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libertarian island?

Discussion in 'Off Grid Living' started by beast, Aug 16, 2011.

  1. beast

    beast backwoodsman

    Pay Pal founder and early Facebook investor Peter Thiel has given $1.25 million to an initiative to create floating libertarian countries in international waters, according to a profile of the billionaire in Details magazine. Thiel has been a big backer of the Seasteading Institute, which seeks to build sovereign nations on oil rig-like platforms to occupy waters beyond the reach of law-of-the-sea treaties. The idea is for these countries to start from scratch--free from the laws, regulations, and moral codes of any existing place. Details says the experiment would be "a kind of floating petri dish for implementing policies that libertarians, stymied by indifference at the voting booths, have been unable to advance: no welfare, looser building codes, no minimum wage, and few restrictions on weapons."
    "There are quite a lot of people who think it's not possible," Thiel said at a Seasteading Institute Conference in 2009, according to Details. (His first donation was in 2008, for $500,000.) "That's a good thing. We don't need to really worry about those people very much, because since they don't think it's possible they won't take us very seriously. And they will not actually try to stop us until it's too late."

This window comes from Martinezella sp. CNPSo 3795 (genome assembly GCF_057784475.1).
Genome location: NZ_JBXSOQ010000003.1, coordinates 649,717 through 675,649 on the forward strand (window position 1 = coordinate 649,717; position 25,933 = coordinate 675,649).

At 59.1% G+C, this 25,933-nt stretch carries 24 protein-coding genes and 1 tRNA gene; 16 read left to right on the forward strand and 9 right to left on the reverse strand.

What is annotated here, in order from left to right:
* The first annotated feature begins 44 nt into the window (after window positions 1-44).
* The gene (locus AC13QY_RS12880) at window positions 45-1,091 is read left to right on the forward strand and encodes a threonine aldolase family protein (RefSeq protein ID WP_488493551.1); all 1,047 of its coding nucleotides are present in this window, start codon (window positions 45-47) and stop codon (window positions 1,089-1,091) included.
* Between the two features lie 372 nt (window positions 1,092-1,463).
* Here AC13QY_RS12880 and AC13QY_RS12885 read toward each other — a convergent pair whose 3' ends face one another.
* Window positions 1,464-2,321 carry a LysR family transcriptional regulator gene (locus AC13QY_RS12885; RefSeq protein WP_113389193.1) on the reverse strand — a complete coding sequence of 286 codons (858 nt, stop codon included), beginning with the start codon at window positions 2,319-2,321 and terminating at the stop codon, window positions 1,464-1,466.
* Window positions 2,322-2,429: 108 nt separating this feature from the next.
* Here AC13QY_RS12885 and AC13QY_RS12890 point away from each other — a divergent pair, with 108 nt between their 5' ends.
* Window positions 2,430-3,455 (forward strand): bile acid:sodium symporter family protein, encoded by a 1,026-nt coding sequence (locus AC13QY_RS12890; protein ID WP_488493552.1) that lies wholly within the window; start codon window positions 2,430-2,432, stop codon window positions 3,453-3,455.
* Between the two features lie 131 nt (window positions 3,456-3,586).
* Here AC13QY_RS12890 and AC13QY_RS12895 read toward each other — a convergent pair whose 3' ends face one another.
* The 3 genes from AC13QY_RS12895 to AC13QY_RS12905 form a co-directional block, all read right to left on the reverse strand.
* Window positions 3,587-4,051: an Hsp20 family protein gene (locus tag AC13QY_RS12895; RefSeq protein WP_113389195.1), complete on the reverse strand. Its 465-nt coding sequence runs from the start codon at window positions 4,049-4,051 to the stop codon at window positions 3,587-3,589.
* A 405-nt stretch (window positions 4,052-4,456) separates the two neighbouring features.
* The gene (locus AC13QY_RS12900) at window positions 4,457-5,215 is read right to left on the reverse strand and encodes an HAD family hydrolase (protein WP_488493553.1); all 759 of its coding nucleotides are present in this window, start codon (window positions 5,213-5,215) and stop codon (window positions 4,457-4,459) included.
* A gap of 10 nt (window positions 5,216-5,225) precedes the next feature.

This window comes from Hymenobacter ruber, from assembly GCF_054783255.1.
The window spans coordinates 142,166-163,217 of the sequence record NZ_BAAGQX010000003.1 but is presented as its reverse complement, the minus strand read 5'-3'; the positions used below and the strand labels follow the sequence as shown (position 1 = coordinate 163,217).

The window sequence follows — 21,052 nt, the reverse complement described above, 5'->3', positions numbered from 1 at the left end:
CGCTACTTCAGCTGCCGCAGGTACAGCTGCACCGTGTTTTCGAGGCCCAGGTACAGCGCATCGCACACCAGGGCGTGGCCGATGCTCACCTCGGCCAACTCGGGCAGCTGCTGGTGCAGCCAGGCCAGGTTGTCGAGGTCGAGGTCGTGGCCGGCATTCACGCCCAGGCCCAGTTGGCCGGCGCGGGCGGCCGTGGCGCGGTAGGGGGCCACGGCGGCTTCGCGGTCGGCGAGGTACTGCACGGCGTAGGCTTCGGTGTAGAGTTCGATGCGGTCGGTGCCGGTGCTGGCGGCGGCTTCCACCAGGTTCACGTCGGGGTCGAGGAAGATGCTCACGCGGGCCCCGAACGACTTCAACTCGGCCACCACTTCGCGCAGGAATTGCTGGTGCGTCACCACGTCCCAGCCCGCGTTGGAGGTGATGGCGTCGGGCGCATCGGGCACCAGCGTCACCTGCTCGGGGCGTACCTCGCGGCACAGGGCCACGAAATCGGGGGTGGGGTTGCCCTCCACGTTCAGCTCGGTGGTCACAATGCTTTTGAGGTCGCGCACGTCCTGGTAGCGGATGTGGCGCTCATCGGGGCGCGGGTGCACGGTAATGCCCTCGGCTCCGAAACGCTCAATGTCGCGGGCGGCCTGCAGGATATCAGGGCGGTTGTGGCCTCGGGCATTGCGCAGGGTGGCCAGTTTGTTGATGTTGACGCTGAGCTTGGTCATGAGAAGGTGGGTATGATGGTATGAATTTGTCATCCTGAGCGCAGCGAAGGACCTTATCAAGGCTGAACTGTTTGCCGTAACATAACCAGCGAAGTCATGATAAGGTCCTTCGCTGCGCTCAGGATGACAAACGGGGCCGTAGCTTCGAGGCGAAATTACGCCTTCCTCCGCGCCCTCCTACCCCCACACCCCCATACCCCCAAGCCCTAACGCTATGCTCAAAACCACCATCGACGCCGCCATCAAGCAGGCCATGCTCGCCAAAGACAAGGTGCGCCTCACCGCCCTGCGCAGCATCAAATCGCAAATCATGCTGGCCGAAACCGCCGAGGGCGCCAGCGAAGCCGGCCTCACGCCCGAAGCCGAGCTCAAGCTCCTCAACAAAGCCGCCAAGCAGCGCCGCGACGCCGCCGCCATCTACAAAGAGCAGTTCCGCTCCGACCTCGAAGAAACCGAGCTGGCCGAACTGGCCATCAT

The Seasteading Institute's Patri Friedman says the group plans to launch an office park off the San Francisco coast next year, with the first full-time settlements following seven years later.
    Thiel made news earlier this year for putting a portion of his $1.5 billion fortune into an initiative to encourage entrepreneurs to skip college.
    Another Silicon Valley titan, Amazon founder Jeff Bezos, announced in June that he would be funding the "Clock of the Long Now." The clock is designed to keep ticking for 10,000 years, and will be built in a mountain in west Texas.